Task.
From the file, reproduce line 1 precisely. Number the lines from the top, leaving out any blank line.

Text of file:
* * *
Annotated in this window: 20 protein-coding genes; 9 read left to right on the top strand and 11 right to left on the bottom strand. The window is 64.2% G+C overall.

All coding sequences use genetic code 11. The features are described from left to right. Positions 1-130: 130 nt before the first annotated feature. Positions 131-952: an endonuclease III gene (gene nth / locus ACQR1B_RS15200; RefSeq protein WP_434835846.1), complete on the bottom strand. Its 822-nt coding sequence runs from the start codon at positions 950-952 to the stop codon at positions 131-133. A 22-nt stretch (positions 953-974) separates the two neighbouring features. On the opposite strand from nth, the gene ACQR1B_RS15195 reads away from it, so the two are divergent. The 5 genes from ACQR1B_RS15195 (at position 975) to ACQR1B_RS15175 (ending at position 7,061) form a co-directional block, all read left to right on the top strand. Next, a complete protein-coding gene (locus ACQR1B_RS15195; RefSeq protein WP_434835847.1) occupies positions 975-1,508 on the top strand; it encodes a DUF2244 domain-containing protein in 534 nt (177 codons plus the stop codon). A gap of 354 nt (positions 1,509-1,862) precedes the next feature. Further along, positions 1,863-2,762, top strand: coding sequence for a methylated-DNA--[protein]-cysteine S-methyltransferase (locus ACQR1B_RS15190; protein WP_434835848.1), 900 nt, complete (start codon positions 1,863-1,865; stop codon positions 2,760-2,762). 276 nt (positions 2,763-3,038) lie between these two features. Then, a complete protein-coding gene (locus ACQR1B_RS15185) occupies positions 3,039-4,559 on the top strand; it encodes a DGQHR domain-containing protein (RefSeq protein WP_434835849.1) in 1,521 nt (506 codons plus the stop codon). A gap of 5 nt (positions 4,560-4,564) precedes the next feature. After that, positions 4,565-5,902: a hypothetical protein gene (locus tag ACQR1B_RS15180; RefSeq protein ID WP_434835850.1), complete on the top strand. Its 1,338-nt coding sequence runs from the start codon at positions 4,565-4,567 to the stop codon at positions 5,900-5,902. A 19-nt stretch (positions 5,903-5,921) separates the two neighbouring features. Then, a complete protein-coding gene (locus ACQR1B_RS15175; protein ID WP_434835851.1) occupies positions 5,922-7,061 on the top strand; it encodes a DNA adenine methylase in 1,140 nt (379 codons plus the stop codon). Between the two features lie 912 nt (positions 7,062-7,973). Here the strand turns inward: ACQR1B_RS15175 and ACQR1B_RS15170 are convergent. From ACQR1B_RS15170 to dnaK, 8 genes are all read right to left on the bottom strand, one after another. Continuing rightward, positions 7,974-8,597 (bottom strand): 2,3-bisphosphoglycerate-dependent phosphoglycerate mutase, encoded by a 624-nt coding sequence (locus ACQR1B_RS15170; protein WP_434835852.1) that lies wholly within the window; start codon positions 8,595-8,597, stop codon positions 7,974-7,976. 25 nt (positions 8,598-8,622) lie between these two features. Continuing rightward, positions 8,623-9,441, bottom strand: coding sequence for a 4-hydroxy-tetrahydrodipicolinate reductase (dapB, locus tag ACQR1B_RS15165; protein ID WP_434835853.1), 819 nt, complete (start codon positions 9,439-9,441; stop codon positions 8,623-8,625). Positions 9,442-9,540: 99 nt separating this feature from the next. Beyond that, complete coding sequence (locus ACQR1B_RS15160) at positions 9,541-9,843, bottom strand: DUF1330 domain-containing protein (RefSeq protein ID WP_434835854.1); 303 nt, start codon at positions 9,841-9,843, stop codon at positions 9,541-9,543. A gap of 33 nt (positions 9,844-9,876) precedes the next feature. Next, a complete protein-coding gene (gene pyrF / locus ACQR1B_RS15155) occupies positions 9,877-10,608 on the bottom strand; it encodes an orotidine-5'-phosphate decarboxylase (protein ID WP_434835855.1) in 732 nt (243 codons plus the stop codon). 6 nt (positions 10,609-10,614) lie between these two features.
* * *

Annotated in this window: 20 protein-coding genes; 9 read left to right on the top strand and 11 right to left on the bottom strand. The window is 64.2% G+C overall.